BIANCHINI -I have a passion for law. My dad is a federal judge and he
inspired me to follow in his footsteps.
I've already been accepted to a couple of my top choice schools. After law school I want to go somewhere
in the United States where legal services are not readily available. There are many communities in Alaska,
West Virginia and the Dakotas where people suffer injustice because they cannot
find affordable legal help. I also
want to work to provide better legal services to veterans.
benefitted you in other areas of your life?
BIANCHINI -Fencing has benefited me by teaching me
discipline and the value of hard work.
So many things are possible if you work hard enough.
Q-Can you see yourself
competing in fencing after college?
BIANCHINI -I see myself competing until I'm 70 or 80. There are divisions for people who are
70. It's fantastic that fencing is
a lifetime sport.
Q-As a senior what
kind of leadership role do you try and play on the team? What are your goals for this year's
BIANCHINI -As the squad captain of women's epee I
try to set an example by fencing and by showing respect and courtesy to all of
my opponents. The goals for this
year's team are to take first place in all three weapons at conference and to
send a few of our fencers to the NCAA Championships. We are a strong team and I know we can do it.
Q-From a fencing perspective, what would the
ideal ending to your collegiate career include?
BIANCHINI -I would love to win another individual
conference medal. I would also love
to qualify individually for the NCAA Championships. I've had those two personal goals since the beginning of the
year and I would feel great if I met both of them.
Previous Q & A Articles
Lauren Freidenberg (Women's Basketball) January 3, 2011
Christian Hatch (Men's Basketball) December 24, 2011
Blake Langland (Men's Swimming & Diving) November 27, 2011
Sarah McTigue (Women's Soccer) November 8, 2010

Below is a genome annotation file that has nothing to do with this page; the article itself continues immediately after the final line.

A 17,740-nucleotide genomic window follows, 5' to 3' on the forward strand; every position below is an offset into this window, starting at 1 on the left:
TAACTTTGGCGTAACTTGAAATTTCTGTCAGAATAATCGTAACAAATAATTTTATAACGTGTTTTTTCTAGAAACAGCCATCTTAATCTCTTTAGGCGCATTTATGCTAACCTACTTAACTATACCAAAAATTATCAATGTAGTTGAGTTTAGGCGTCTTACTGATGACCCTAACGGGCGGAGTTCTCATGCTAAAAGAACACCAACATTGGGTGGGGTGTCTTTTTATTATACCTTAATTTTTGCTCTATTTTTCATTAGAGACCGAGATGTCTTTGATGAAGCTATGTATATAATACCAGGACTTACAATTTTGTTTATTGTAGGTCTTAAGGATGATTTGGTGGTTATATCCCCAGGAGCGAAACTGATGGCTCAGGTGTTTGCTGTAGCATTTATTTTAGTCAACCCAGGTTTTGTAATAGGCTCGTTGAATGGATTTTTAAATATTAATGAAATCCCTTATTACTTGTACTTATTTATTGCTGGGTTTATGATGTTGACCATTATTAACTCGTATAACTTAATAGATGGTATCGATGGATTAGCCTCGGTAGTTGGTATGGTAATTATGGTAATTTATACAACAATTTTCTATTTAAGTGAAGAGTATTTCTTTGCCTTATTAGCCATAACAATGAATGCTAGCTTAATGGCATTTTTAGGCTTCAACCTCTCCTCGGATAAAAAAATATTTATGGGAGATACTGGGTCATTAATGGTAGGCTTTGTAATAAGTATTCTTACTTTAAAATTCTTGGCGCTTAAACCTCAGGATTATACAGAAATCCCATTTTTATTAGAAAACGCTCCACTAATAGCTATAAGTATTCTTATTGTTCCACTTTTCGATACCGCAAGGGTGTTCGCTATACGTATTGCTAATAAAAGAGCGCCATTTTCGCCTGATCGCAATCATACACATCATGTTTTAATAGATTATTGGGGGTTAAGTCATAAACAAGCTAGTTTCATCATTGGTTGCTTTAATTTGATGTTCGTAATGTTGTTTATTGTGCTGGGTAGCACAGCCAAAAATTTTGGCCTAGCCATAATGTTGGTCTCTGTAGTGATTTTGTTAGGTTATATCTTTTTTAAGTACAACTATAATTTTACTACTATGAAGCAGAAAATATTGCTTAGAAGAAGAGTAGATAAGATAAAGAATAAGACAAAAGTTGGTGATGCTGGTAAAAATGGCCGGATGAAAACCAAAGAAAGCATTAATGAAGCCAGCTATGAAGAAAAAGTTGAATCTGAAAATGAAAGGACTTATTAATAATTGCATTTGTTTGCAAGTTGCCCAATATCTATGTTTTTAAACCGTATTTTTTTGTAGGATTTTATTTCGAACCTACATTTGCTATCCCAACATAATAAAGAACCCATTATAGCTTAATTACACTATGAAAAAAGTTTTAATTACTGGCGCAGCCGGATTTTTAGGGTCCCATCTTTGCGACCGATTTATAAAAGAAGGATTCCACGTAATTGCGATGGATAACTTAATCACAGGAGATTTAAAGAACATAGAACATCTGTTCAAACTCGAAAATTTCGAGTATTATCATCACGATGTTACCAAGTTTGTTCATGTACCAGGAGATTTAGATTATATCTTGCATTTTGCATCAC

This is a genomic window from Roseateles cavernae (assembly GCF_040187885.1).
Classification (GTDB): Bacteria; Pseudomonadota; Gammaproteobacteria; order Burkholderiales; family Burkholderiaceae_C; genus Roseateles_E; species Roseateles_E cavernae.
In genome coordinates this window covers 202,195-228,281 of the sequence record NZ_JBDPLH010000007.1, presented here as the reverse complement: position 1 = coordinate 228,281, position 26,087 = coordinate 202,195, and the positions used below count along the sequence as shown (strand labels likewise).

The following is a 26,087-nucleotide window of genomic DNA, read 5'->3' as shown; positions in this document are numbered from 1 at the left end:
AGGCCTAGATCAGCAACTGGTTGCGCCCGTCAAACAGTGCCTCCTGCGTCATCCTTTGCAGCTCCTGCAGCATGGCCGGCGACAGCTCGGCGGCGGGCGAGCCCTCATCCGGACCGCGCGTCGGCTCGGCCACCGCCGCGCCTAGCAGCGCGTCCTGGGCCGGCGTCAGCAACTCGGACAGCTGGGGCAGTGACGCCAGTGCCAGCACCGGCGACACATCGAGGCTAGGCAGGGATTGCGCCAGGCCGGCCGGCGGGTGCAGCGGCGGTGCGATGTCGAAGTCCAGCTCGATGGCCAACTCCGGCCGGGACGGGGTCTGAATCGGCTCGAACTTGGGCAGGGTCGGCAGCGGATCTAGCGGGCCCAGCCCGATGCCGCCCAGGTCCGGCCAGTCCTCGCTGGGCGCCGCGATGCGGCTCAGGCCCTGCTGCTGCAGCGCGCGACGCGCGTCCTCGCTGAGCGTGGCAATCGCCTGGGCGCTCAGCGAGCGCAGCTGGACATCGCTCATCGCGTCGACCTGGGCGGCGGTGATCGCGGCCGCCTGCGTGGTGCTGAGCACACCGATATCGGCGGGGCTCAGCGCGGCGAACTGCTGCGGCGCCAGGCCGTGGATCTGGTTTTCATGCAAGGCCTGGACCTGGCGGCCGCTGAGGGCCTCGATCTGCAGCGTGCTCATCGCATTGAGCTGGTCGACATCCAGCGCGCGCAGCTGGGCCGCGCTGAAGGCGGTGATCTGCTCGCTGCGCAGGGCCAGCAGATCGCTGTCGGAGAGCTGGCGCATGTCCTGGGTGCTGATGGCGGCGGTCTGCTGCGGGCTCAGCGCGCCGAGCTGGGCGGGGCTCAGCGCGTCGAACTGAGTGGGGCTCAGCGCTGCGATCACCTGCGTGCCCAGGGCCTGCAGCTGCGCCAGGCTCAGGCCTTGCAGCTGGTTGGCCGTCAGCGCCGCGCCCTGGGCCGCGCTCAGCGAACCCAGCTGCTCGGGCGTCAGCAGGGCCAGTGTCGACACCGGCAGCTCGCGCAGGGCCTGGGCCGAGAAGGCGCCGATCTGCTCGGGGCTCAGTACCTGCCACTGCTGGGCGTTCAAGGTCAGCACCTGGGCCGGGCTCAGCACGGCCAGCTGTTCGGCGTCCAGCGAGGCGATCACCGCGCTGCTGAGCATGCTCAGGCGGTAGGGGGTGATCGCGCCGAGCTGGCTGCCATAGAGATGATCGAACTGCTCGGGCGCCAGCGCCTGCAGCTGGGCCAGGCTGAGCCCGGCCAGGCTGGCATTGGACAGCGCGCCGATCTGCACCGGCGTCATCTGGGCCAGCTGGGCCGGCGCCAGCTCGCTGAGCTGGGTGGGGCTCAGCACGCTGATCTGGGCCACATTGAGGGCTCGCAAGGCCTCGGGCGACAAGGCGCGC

Brandon Yee (Men's Soccer) October 11, 2010
Bryce Madsen (Men's Water Polo) September 23, 2010
Annette Ilg (Women's Soccer) September 9, 2010
Ricci Luyties (Women's Volleyball Head Coach) August 24, 2010
Kevin Messey (Head Athletics Trainer) July 7, 2010
Dan O'Brien (Baseball Head Coach) June 18, 2010
Merrill (Women's Track & Field) June 14, 2010
Vance Albitz (Baseball) May 11, 2010
Erik Elliott (Men's Tennis) May 3, 2010
Kelly Fogarty (Women's Track & Field) April 23, 2010
Liz LaPlante (Women's Tennis Head Coach) April 15, 2010
Kirby St. John (Baseball) March 24, 2010
Dan Perdew (Men's Swimming) February 28, 2010
Calvin Ross (Men's Volleyball) February 20, 2010
Nicole Saari (Softball) February 4, 2010
Brad Kreutzkamp (Women's Water Polo Head Coach) January 18, 2010
Tyler Acevedo (Men's Basketball) January 4, 2010
Dr. Cliff Kubiak (UCSD's Faculty Athletic Rep) December 18, 2009
Chelsea Carlisle (Women's Basketball) December 9, 2009
Carianne Cunningham (Women's Swimming) November 23, 2009
Elena Inouye (Cross Country) November 6, 2009
David Morton (Men's Water Polo) October 28, 2009
Juan Pablo Carillo (Men's Swimming) October 19, 2009
Sara Spaventa (Women's Soccer) October 10, 2009
Karen Reis (Women's Volleyball) October 2, 2009
Daniel Pavitt (Men's Soccer) September 23, 2009
Daniel Anderson (Cross Country) September 11, 2009
Peter Gresham (Men's Water Polo) September 2, 2009
Alexia Zatarain (Women's Soccer) August 24, 2009
Elaine Chen (Women's Volleyball) August 12, 2009
Jared Kukura (Men's Soccer) July 30, 2009
Dawn Lee (Former Women's Soccer Standout) July 8, 2009
Rob Mamula (Director of Athletic Performance) June 18, 2009
Garrett Imeson (Baseball) June 8, 2009
Leon Baham (Men's Track & Field) May 21, 2009
Kristyn Lesovsky (Softball) May 8, 2009
Kazumi Negishi (Men's Tennis) May 5, 2009
Laiah Blue (Women's Track & Field) April 16, 2009
Ryan Andre (Men's Crew) April 2, 2009
Josh Tanner (Baseball) March 24, 2009
Anju Shimura (Women's Swimming) March 7, 2009
Stephanie Bocian (Women's Water Polo) February 20, 2009
Lauren Chastain (Softball) February 5, 2009
A.J. Maulhardt (Men's Basketball) January 28, 2009
Annette Ilg (Women's Basketball) January 22, 2009
Steven Hardy (Men's Swimming) January 13, 2009
Frank Fritsch (Men's Volleyball) January 5, 2009